Less heart disease, stroke in immigrants than in US-born
WASHINGTON: People living in the U.S. but born elsewhere may have lower risk for heart disease and stroke than their native-born neighbors, suggests a new study.
Foreign-born residents had a range of risks, however. Women from Europe and men from Africa or South America had the lowest stroke rates compared to U.S.-born peers. Heart disease rates were lowest among men and women from Asia, the Caribbean, Central America and Mexico and highest among men from the Indian Subcontinent and Europe.
Heart disease is the top cause of death in the U.S., and stroke is the fifth-leading cause, the study team points out in the Journal of the American Heart Association.
Past research has suggested that U.S. residents born elsewhere are less likely to die of heart disease than those born in the U.S., and less likely to have heart disease risk factors like obesity, diabetes and high blood pressure, the authors note.
The foreign-born population of the U.S. has swelled from less than 10 million in 1970, or about 5 percent of the population, to 40 million, or 13 percent, in 2010, write the authors, led by Dr. Jing Fang of the Centers for Disease Control and Prevention in Atlanta.
To assess current differences in heart disease prevalence, the researchers analyzed data on 258,862 adults who participated in the National Health Interview Survey between 2006 and 2014. Overall, 16.4 percent were born outside the U.S., and researchers further divided these individuals into six groups based on their region of origin: Africa; Asia; Central America and the Caribbean; Europe; Indian Subcontinent; Mexico and South America.
Among U.S.-born men, 8.2 percent had coronary heart disease and 2.7 percent had experienced a stroke, compared with 5.5 percent and 2.1 percent, respectively, of foreign-born men. Among native-born women, 4.8 percent had heart disease compared with 4.2 percent of foreign-born women, and 2.7 percent reported having had a stroke compared with 1.9 percent of foreign-born women.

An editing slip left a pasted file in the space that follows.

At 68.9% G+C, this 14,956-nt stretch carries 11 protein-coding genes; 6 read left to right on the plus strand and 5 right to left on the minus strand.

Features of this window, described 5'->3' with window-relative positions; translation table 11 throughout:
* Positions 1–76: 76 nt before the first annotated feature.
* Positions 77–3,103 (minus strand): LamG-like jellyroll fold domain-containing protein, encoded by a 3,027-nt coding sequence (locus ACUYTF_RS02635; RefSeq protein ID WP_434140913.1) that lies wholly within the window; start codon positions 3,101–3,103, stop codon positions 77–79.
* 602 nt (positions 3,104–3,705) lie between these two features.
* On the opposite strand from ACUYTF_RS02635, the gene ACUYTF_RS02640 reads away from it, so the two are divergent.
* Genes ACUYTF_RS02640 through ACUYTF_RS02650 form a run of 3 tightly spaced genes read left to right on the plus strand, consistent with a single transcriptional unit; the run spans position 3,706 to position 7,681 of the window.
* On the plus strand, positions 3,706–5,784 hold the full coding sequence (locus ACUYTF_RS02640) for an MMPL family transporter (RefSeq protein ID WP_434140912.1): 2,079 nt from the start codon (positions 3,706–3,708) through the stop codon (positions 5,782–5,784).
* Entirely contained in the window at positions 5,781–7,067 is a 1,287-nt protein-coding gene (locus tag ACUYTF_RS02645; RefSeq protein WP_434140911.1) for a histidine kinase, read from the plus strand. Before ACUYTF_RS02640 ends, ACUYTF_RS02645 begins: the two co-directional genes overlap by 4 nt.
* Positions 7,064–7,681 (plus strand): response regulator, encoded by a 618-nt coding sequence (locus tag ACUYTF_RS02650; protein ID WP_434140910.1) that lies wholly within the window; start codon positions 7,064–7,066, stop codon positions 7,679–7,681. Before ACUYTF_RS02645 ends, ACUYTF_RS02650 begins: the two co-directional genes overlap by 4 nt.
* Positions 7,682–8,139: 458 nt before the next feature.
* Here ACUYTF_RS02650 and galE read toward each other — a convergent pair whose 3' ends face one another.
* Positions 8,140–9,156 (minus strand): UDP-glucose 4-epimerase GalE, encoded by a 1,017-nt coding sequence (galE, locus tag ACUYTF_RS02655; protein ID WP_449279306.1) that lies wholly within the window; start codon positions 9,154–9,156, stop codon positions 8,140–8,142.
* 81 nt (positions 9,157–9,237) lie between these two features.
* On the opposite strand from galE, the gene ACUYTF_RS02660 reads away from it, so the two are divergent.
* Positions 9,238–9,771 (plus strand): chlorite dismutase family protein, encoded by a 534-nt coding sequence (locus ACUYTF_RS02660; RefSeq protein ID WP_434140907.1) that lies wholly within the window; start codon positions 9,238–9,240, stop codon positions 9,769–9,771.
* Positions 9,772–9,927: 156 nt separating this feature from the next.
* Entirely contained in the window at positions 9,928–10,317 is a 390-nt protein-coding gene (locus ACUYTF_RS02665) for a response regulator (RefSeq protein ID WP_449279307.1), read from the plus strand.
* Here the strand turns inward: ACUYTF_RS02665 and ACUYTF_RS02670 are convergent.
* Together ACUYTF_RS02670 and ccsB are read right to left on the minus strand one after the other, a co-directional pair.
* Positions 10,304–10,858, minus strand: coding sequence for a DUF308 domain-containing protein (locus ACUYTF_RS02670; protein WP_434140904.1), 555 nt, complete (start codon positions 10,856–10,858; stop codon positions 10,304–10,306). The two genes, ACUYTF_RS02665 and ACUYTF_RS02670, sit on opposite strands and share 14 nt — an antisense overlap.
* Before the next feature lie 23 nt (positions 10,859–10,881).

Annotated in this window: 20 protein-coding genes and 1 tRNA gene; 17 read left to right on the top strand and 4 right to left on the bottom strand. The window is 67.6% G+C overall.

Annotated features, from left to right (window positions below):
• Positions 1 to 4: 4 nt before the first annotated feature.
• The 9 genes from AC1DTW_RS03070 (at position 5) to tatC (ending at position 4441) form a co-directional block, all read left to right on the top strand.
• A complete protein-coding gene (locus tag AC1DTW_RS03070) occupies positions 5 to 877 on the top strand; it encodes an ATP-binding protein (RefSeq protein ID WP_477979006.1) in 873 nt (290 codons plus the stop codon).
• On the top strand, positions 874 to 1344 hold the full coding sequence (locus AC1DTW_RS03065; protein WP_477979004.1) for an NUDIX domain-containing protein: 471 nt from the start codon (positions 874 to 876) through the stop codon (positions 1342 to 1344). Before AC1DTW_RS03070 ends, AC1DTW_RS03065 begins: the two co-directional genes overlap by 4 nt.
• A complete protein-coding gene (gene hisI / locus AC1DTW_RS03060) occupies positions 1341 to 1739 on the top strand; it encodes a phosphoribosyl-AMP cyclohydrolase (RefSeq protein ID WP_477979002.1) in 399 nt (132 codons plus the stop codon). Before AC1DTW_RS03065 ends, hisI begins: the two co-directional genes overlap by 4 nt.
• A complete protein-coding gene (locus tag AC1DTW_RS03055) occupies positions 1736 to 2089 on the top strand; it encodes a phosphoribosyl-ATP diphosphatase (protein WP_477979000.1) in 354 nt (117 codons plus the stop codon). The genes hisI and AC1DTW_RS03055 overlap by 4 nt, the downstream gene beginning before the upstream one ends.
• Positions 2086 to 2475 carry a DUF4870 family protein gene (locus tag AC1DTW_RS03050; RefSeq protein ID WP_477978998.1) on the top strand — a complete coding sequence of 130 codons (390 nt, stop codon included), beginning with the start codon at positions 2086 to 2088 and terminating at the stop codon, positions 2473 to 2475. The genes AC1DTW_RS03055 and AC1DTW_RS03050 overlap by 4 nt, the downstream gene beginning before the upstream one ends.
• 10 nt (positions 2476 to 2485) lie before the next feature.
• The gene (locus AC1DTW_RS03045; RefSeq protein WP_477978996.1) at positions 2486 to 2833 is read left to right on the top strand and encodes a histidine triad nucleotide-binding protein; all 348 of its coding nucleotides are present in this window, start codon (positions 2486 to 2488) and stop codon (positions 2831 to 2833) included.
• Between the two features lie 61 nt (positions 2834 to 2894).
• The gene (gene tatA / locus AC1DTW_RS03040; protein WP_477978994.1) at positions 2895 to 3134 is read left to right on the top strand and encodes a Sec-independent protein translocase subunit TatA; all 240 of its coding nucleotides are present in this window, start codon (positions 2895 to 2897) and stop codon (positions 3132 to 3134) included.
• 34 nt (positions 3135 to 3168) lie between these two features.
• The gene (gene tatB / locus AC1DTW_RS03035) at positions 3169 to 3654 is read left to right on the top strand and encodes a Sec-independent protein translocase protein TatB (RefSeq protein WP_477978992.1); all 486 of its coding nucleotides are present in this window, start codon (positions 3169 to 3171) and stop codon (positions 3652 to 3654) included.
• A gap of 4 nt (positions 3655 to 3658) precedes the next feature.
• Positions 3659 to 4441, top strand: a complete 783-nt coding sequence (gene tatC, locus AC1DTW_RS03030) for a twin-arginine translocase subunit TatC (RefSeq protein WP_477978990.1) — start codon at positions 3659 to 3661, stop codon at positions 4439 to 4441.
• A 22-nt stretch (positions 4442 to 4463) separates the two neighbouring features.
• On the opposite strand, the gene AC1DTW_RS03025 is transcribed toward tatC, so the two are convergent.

Overall, heart disease risk was lowest among individuals from Africa, at 3.1 percent, while South American-born adults had the lowest risk of stroke, at 1.1 percent.
Women born in Africa had the lowest heart disease rates of any group, at 1.6 percent, but they also had the highest stroke rates among all women at 2.9 percent.
Men from Africa had the lowest heart disease and stroke rates among all men, at 4.4 percent and 0.8 percent, respectively, compared with 8.2 percent and 2.7 percent among U.S. men.
After the investigators accounted for education and other factors, they found that the duration of a person’s residence in the U.S. did not affect their likelihood of having heart disease or a stroke.
The data is self-reported, Dr. Fang noted in a telephone interview, so study participants had not necessarily received a formal diagnosis of heart disease or stroke. Also, she said, because of the small number of immigrants from certain countries, it wasn’t possible to analyze the results on a country-by-country level.
Among the study’s other limitations, said Dr. Yvonne Commodore-Mensah, who wasn’t involved in the research, only about 45 percent of the participants from Mexico, Central America and Caribbean had health insurance, compared to about 86 percent of the U.S.-born adults, which could help explain their lower reported rates of heart disease and stroke.
The study also didn’t capture people with heart disease or stroke who go home to their country of origin to seek less expensive health care, said Commodore-Mensah, who studies cardiovascular health in immigrants at Johns Hopkins School of Nursing in Baltimore.
“Heart disease may be a process that takes years and may be undiagnosed, so I’m concerned that a high percentage of these foreign-born individuals may have undiagnosed conditions,” she said in a phone interview.
Future studies should aim to look at immigrants’ country of origin, rather than the general region, she added. “It’s not a homogenous group. There may be some populations that are at higher risk than others. When we aggregate data, we lose a lot of information that may actually help us to create culturally appropriate public health interventions.”